Rep. Rashida Tlaib and State Rep. Cynthia A. Johnson speak in front of protesters outside of the Marathon Petroleum Refinery in Southwest Detroit
Rain pounded the dozens of protesters in Southwest Detroit on Monday afternoon as motorists passing by 1001 Oakwood honked in solidarity. Marathon Petroleum security, meanwhile, kept a watchful eye.
A panel of residents, community organizers and state representatives stepped in front of the crowd to air grievances regarding the handling of a weekend malfunction at Marathon Petroleum’s oil refinery in Southwest Detroit.
Residents in the area and as far as Dearborn were awakened early Sunday morning by a smell that many described as “rotten eggs.” Around 4 a.m., Michigan State Police began to receive complaints from residents, MSP said.
In a series of tweets
, MSP announced they were investigating the Marathon Petroleum Refinery as the origin of the smell, but assured residents that there were no air quality issues. Residents, however, report that the air caused dizziness and vomiting.
By 10 a.m., Marathon Petroleum released a statement explaining that there was a malfunction that released a foul odor, but that there were no “dangerous levels of any substances” in the air.
“We apologize for the inconvenience to the community, and we are conducting a thorough investigation to determine what caused this release,” the statement reads. “Once determined, will implement the necessary corrective actions so that this does not happen again."
On Monday afternoon, almost 40 protesters congregated at the gates of the Marathon Oil refinery. Some recounted their Sunday mornings, when they awoke to the stench and felt immediately ill, forcing them to evacuate the neighborhood. Others took aim at Marathon Petroleum and the Michigan Department of Environmental Quality for lack of oversight and accountability.
“I was jolted awake at 3 a.m.,” said Southwest Detroit resident Christy Beiber. “We felt we were not safe in our home, so we piled into the car and we just left.”
Other residents echoed the fear felt by Beiber and emphasized that is not the first time the safety of residents of Southwest Detroit has been disregarded.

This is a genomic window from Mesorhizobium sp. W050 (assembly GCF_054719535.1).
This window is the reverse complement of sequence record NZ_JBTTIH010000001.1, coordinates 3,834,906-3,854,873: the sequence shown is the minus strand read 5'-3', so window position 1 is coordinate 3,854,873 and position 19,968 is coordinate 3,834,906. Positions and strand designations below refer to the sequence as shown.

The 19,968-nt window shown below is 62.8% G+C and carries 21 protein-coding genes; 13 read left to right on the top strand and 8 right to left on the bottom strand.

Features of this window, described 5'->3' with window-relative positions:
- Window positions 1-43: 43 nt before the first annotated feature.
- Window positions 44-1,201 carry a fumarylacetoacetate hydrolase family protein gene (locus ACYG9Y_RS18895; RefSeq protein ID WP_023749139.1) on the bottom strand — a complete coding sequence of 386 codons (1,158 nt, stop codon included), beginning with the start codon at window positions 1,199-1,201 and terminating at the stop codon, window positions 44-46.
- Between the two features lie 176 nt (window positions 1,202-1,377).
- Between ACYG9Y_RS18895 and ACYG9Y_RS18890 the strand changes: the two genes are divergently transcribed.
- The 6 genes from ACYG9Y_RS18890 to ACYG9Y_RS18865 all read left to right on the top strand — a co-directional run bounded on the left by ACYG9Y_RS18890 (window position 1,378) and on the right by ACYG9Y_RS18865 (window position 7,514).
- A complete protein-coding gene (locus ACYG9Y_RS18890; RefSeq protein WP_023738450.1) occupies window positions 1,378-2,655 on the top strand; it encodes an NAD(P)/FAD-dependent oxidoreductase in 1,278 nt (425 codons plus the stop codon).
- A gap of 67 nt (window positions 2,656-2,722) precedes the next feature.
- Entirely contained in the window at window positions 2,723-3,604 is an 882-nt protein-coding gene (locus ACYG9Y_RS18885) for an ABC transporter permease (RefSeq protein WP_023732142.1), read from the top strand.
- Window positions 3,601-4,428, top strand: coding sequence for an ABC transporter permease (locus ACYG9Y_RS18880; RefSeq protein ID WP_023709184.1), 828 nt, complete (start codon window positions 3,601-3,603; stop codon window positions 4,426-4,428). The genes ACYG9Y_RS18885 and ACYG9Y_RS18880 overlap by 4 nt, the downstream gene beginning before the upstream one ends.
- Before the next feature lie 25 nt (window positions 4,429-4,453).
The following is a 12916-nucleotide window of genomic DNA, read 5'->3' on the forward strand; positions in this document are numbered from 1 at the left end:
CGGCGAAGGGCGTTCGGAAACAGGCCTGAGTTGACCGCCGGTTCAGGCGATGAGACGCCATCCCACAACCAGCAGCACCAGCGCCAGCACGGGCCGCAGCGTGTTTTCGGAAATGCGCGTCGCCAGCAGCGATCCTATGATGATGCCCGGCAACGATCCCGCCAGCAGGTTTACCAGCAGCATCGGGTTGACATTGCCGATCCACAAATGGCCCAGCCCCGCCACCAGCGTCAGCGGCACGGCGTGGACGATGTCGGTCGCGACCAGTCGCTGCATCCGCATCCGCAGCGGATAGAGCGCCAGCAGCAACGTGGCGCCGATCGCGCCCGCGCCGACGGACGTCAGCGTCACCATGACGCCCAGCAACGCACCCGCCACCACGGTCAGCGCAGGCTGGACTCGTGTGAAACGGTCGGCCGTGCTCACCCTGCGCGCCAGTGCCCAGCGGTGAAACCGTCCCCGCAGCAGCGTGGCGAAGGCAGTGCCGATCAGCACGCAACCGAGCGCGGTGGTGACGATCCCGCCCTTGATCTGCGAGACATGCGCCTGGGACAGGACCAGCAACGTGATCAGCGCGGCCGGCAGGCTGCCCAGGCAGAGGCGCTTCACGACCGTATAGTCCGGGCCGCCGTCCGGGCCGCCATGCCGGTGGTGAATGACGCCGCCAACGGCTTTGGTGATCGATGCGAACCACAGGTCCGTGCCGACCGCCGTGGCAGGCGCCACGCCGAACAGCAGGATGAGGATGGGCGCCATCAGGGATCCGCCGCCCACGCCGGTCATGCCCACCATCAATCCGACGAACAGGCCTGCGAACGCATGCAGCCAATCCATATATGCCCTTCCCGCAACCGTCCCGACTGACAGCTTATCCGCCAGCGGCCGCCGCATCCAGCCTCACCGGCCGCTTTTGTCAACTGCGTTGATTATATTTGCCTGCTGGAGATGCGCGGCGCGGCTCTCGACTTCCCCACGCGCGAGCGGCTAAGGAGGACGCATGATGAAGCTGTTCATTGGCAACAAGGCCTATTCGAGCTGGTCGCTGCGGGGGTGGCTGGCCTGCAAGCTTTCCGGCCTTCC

“We are a vulnerable population,” said lifelong resident Theresa Landrum, citing the concentration of "heavily polluting industries" and the remarkably high asthma rate in Southwest Detroit. “The community’s right to know has been violated.”
Elected officials then spoke about steps to be taken.
“I’ve got a loud mouth!” shouted surprise speaker, congresswoman Rashida Tlaib, as the crowd cheered and hollered. “Just like in Flint, when they say the air is clean, don’t ever believe them,” she said into the megaphone.
State Rep. Tyrone Carter, who lives within a mile of the Marathon oil refinery and represents district
6, which borders the plant, wants to prepare an evacuation plan for emergencies in Southwest Detroit like this.
“We do not have an evacuation plan for the only oil refinery in the state of Michigan,” he told the crowd. “What happened this weekend was bad, but god forbid something really tragic happens.”
He went on to say he will advocate for policy that creates more transparency and accountability in the area.
“We can no longer allow for industries to self-report,” he said, referring to the Michigan Department of Environmental Quality, which he says allows companies like Marathon Petroleum to self-report figures on toxic chemicals. “MDEQ has failed us in many ways.”
State Rep. Cynthia A. Johnson, who represents district
5 where the Marathon Petroleum refinery is located also did not mince words: “Marathon Oil, I want to say you directly - under no circumstances, as an elected official will I ever take anything, not one dime, from you, not at the risk of our families, our children and
“Shame on you,” she added. “We need accountability.”
Editor's Note: The article originally attributed the malfunction to Marathon Oil instead of Marathon Petroleum.
Will Feuer is an editorial intern for
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